• DON FM Overlay consists of 103 NIST SP 800-53 controls
    • Includes interface and reconciliation controls.
    • Implemented within the FM enterprise.
    • DoD FM Overlay consists of 590 NIST SP 800-53 controls
      • Additional assessment procedures and evidence sampling requirements.
      • Restrictions on the issuance of authorizations (i.e., Authorization to Operate) based upon the gravity of control findings such as material weakness and deficiency.

      In addition, when DON systems are migrated and hosted in a cloud computing environment, the Cloud Service Provider (CSP) will assume more responsibility on implementing IT security controls. The CSP should provide inheritable IT security controls the hosted system will rely upon. Subscription of cloud computing services will not absolve the Program Manager (PM) and Information System Owner (ISO) of accountability in enforcing internal controls, including those of the RMF and FM Overlay. PM, ISO, and Information System Security Managers (ISSM) are encouraged to understand roles and responsibilities of the design and enforcement of IT security controls. It may fall upon the CSP, Navy Echelon II Cloud Broker (CB), and/or system management.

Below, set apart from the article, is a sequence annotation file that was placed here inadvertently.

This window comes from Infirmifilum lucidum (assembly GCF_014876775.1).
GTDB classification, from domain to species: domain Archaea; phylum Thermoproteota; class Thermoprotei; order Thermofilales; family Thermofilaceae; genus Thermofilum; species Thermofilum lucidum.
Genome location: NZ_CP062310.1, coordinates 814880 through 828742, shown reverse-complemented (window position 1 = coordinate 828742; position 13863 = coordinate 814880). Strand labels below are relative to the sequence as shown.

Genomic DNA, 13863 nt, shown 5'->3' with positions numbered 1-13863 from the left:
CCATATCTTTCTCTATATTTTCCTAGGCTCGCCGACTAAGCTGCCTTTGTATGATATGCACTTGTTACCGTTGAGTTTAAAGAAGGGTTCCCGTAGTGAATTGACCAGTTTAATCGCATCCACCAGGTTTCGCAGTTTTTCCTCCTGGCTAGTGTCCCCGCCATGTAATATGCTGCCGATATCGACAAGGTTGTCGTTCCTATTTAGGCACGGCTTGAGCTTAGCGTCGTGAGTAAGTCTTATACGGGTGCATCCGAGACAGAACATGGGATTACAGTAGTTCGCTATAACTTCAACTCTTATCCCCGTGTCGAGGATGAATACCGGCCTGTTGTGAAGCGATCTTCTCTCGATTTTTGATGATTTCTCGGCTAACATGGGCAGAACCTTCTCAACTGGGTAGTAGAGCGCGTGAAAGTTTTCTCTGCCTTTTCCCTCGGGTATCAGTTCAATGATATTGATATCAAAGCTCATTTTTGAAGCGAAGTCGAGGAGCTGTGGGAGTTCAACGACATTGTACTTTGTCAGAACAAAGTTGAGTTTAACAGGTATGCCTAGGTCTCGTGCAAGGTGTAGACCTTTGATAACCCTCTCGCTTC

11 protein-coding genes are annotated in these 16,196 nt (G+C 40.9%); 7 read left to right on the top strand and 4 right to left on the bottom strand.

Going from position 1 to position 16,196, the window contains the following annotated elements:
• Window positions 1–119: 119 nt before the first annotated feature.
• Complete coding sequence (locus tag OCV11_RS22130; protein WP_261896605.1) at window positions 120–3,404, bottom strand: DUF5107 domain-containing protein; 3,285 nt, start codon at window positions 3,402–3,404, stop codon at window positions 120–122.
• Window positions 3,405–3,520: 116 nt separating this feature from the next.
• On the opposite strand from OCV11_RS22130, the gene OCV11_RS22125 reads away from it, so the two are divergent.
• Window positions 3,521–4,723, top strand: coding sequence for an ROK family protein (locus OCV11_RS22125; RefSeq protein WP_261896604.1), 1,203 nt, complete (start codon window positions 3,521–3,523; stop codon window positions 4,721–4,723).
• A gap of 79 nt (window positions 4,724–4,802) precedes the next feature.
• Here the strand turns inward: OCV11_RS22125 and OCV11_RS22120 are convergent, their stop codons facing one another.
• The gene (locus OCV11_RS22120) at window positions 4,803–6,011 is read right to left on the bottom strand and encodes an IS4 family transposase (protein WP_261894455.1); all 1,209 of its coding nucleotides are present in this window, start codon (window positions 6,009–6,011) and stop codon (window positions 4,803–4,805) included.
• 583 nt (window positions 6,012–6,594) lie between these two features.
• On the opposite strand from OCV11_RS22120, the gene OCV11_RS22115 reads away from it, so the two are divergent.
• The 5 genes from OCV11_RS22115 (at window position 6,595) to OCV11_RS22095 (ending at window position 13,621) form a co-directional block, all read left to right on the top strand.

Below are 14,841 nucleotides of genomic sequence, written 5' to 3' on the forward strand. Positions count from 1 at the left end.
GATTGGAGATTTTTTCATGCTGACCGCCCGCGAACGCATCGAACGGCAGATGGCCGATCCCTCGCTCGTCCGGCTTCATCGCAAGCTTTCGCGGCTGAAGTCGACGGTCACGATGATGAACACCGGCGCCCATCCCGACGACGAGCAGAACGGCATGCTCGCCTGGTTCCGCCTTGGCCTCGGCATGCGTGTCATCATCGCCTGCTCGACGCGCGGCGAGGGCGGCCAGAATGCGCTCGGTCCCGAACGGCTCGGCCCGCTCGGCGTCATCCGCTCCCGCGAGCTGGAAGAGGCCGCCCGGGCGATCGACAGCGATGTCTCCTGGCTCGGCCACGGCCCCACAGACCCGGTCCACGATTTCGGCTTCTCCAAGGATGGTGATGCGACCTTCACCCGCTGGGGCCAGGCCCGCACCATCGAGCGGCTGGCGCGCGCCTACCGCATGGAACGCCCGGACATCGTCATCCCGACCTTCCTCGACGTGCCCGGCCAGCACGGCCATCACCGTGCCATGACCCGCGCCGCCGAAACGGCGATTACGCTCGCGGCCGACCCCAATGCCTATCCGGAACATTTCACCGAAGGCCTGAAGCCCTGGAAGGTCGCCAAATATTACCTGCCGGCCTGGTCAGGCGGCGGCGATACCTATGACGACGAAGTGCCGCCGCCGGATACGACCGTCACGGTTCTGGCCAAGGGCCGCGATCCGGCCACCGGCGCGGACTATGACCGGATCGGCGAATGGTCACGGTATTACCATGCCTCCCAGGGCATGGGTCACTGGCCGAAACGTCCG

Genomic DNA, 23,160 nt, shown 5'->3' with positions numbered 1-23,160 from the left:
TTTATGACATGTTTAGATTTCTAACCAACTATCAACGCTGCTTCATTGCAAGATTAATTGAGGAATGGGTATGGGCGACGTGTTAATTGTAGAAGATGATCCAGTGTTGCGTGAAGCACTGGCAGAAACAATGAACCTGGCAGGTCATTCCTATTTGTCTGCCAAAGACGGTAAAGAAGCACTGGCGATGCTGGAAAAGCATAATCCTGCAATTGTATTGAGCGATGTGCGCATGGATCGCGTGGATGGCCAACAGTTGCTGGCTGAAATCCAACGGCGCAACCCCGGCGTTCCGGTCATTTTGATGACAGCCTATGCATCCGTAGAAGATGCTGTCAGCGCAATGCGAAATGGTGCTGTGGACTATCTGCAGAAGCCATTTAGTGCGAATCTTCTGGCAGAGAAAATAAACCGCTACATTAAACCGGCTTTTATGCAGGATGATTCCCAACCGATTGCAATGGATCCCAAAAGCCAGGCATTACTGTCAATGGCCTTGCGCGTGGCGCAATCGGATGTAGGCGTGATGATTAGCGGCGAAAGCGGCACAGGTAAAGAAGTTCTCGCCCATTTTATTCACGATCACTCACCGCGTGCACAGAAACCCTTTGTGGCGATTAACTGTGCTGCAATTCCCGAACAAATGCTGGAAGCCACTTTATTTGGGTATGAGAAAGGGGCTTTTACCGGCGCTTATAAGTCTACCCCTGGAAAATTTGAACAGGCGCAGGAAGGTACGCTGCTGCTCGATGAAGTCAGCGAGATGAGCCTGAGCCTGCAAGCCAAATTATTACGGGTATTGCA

Inheritable controls from the CSP and CB must be part of the System-Level Continuous Monitoring (SLCM) plan. The Service Level Agreement (SLA) and the System and Organization Control (SOC) report will enumerate the inheritable controls from the CSP and CB, which must be monitored periodically.

      FMP-10 maintains the DON Enterprise IT Control Standards which require system owners to review these individuals on a quarterly basis to ensure they maintain proper authorization and a need to know. We must take on the difficult task of minimizing risk in our organization earnestly. As the playing field continues to shift, leadership at all levels are required to take ownership for internal and external risks facing the organization. These issues should not be delegated solely to one “IT department” – rather at all levels throughout the organization.

      Lastly, we must not rely on external audits to discover deficiencies. We must implement continuous reviews and receive time and attention from senior management.